Through the Looking Glass Children's Book Reviews

Fifty Cents and a Dream: Young Booker T. Washington

Fifty Cents and a Dream: Young Booker T. Washington

Jabari Asim
Illustrator:  Bryan Collier 
Nonfiction Picture Book
For ages 7 to 9
Little, Brown Books for Young Readers, 2012   ISBN: 978-0316086578

Like all young children, Booker wanted to be free to play in the outdoors. He also wanted to be free to learn how to read, but since Booker was slave, he wasn’t allowed to learn how to read and if he was caught reading a book he would be whipped “or worse.” One of Booker’s jobs was to walk his master’s daughter to school and carry her books, books that he was forbidden to explore. While she learned her ABCs, he stood outside the schoolhouse in the heat and “he listened and dreamed.”

   In 1865 the slaves were finally freed but this did not mean that Booker was now free to pursue his dreams. Booker’s family needed him to work, and work he did in a salt furnace and in a coal mine in West Virginia. Life was hard, but one day Booker’s mother gave him a present, a spelling book. Booker set to work learning his ABCs, and when a colored man came to town who could read, Booker joined others to listen to the young man read the news.

   Eventually Booker was able to attend a school for Negroes, though he could only do so after he had done a full day of work. As he grew up and learned, he dreamed of going to the Hampton Institute, a boarding school where he could learn about science and agriculture and where he would be able to read as much as he liked. Booker saved money when he could, as did his friends, family members, and neighbors. Then, at long last, Booker set off for the Hampton Institute, traveling the five hundred miles to the ocean mostly on foot.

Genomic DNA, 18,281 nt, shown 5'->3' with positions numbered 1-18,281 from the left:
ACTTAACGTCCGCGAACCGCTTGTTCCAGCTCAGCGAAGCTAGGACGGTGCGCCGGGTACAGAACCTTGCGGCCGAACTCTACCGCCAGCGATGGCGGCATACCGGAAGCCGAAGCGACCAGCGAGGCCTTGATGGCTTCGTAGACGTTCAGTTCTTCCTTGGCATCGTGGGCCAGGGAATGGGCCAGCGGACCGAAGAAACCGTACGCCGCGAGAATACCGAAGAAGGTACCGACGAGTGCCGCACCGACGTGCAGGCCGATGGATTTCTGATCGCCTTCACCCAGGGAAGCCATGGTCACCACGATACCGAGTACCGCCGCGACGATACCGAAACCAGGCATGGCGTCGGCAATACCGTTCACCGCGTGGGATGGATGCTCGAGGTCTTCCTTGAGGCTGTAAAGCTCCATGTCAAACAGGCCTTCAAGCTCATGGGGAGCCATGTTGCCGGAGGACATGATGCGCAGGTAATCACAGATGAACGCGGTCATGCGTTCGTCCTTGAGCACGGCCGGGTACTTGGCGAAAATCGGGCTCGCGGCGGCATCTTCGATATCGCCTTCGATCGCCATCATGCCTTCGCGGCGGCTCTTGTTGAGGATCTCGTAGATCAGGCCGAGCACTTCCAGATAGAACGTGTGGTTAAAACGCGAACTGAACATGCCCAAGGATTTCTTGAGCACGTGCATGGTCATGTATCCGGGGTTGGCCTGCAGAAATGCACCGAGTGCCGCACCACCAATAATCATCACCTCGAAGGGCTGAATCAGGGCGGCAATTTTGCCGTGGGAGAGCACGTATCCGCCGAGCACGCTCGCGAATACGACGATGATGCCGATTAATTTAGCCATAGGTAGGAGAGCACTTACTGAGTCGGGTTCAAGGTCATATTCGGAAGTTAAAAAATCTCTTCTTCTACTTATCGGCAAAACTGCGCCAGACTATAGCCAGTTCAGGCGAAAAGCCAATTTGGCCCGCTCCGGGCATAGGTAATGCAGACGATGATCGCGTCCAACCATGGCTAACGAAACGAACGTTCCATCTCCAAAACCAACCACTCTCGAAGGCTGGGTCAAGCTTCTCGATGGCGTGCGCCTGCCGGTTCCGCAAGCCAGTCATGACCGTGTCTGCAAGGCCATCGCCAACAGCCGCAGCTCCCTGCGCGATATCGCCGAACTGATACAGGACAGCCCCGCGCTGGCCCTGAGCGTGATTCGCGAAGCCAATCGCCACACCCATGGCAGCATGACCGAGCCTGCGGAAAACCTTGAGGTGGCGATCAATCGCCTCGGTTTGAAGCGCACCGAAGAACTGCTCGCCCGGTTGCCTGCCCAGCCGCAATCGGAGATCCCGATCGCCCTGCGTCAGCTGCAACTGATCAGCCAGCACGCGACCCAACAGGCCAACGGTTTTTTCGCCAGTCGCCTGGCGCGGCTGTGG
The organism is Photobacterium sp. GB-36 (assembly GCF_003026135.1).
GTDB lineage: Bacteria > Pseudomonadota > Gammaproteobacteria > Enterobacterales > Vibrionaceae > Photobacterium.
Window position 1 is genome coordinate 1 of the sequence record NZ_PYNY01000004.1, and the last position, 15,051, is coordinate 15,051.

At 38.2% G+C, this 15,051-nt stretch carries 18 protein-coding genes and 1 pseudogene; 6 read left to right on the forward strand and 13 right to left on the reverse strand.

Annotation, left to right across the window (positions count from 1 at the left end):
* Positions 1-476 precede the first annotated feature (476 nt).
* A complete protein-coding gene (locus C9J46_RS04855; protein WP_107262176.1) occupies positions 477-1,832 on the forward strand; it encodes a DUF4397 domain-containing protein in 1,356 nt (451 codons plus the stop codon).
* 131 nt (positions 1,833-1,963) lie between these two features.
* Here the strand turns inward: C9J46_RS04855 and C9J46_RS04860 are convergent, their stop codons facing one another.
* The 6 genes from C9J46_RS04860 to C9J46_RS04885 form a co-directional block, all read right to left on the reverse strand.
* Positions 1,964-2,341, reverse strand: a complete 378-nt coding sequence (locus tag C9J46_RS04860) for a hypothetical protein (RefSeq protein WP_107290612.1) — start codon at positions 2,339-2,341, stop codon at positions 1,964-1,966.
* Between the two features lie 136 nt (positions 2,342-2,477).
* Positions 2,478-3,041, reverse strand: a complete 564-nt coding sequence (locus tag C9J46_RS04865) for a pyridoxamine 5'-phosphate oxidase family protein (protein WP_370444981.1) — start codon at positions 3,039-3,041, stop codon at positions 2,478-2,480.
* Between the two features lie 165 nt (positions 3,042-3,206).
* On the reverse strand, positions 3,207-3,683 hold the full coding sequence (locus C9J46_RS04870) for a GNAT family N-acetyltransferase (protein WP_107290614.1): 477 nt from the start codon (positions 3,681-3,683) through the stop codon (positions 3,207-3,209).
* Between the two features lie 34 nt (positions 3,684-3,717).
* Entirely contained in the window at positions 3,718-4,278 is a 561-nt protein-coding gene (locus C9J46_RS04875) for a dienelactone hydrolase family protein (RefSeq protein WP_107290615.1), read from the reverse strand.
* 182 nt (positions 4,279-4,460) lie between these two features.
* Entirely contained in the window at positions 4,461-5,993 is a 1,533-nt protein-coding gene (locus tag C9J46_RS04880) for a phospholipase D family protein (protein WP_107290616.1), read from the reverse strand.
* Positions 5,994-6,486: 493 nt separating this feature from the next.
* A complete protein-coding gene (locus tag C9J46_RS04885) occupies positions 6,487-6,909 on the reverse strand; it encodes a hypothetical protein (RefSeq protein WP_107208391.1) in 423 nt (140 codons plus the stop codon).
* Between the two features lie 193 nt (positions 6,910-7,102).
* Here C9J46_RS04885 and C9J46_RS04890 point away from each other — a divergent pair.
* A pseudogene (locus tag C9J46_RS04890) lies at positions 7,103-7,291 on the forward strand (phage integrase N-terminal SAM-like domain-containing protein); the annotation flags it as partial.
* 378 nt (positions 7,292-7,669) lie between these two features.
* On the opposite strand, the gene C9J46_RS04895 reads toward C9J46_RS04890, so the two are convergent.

In this memorable picture book Jabari Asim focuses of the earlier part of Booker T. Washington’s life, paying particular attention to his steadfast determination to get an education. Getting an education is something that we tend to take for granted today, but for a young African American boy not long after the end of the Civil War, finding a way to learn was challenging to say the least.

   Drawing on Booker’s own writings about his life, the author gives children a story that is beautifully written and that shows us how courage, determination, and a strong work ethic made it possible for Booker T. Washington to become a student, a teacher, and the founder of a